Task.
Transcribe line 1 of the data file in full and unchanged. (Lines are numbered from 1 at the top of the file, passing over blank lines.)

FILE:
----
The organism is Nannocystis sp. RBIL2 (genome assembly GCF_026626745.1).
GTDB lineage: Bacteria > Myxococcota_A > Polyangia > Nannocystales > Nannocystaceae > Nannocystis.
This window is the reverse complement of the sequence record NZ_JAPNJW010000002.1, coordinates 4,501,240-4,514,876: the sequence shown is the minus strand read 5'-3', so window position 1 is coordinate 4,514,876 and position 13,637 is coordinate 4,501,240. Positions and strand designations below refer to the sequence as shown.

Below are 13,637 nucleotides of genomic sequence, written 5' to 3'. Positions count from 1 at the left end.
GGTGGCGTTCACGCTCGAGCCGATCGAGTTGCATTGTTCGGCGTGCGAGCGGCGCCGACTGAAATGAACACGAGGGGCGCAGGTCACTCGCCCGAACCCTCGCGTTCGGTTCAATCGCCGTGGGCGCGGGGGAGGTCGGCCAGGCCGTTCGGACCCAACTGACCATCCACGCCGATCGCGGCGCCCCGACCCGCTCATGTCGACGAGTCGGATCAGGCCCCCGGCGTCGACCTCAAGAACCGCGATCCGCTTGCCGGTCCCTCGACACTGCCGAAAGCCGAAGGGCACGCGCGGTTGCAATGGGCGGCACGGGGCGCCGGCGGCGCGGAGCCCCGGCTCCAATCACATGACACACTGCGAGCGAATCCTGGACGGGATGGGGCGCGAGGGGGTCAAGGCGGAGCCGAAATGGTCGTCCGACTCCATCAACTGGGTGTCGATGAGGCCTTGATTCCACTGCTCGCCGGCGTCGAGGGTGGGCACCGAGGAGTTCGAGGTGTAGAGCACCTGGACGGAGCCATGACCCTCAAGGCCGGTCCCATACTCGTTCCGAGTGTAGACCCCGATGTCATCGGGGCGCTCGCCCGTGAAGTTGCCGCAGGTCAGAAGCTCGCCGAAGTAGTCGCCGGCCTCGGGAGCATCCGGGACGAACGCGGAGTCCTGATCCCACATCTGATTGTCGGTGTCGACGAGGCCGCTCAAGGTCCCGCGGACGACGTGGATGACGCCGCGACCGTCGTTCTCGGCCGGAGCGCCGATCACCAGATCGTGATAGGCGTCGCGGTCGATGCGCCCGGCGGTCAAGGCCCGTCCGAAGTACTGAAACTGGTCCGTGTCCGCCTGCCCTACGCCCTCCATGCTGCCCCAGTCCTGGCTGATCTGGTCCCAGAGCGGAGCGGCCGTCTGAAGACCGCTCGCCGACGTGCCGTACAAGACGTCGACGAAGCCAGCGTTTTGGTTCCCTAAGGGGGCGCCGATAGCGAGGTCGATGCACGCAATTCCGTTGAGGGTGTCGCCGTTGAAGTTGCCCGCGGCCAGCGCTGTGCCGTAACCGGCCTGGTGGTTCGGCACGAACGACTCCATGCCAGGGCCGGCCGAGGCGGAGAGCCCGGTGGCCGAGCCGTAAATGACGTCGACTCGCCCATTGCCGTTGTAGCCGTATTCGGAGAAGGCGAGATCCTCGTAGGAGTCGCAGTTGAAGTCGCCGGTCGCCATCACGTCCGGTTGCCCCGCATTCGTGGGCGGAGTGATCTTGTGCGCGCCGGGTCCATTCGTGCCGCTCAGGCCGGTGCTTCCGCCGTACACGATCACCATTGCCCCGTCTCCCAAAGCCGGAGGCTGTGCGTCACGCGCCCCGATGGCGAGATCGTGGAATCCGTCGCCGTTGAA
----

The organism is Nannocystis sp. RBIL2 (genome assembly GCF_026626745.1).